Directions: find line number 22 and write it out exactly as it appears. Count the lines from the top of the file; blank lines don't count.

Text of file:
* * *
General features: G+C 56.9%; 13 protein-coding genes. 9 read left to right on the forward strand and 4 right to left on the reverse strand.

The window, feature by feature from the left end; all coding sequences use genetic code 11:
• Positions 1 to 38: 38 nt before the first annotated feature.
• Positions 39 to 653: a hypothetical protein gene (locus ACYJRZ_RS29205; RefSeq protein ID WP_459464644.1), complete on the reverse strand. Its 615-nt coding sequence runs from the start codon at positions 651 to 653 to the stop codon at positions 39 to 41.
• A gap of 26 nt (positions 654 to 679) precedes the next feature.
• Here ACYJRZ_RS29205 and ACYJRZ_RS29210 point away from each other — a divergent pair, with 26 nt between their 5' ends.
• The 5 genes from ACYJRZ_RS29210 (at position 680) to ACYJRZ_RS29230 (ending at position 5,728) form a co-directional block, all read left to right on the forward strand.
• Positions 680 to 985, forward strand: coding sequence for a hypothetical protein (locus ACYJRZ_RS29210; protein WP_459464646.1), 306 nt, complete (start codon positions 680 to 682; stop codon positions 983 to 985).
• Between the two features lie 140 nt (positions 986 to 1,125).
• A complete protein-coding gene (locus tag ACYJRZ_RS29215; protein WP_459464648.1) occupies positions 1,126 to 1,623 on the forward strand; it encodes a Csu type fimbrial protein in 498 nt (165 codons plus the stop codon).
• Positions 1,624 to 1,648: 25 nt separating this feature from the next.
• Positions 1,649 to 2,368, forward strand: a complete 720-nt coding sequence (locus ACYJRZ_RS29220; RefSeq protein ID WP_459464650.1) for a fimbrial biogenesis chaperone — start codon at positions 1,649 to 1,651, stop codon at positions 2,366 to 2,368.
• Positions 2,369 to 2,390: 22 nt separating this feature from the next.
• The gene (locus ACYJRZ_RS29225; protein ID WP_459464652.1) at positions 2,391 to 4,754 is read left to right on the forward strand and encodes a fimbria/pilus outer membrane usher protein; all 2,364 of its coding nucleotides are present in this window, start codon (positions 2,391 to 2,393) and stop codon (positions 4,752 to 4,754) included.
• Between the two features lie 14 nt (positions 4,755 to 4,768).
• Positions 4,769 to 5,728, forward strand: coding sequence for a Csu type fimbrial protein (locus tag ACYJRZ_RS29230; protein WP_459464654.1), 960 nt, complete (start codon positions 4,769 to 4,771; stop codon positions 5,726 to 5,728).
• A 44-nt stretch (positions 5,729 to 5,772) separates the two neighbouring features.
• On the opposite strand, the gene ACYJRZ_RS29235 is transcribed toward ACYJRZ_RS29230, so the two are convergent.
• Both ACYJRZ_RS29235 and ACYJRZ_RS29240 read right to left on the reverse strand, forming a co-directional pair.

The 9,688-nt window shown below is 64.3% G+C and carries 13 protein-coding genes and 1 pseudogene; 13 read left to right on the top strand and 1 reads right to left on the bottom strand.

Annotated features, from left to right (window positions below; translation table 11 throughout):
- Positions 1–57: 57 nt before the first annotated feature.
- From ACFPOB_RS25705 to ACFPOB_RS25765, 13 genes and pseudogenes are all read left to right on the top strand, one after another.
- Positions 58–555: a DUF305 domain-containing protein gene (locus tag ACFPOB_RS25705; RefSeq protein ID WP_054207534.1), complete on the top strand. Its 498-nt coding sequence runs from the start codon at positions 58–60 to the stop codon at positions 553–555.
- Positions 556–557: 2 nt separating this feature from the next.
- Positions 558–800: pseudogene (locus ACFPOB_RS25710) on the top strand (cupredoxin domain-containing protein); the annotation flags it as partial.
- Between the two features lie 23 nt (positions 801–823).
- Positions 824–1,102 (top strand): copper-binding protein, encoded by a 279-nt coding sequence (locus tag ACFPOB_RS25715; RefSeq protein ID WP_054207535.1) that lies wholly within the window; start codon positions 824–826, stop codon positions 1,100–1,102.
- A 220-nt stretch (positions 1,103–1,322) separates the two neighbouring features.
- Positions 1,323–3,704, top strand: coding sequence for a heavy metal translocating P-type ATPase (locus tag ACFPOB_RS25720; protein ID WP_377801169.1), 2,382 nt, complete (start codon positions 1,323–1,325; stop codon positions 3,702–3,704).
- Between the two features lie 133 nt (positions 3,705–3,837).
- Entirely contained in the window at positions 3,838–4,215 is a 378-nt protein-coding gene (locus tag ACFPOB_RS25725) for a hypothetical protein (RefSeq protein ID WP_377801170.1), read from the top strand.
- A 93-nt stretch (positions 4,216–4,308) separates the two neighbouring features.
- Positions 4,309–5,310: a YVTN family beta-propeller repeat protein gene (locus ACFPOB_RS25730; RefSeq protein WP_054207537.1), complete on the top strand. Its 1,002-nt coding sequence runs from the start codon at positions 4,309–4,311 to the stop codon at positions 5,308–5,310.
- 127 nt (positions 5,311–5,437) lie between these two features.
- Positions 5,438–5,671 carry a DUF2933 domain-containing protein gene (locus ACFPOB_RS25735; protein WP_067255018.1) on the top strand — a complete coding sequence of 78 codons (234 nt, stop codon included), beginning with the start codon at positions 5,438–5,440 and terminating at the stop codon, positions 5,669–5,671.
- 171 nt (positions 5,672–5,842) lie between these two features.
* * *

- Positions 1–57: 57 nt before the first annotated feature.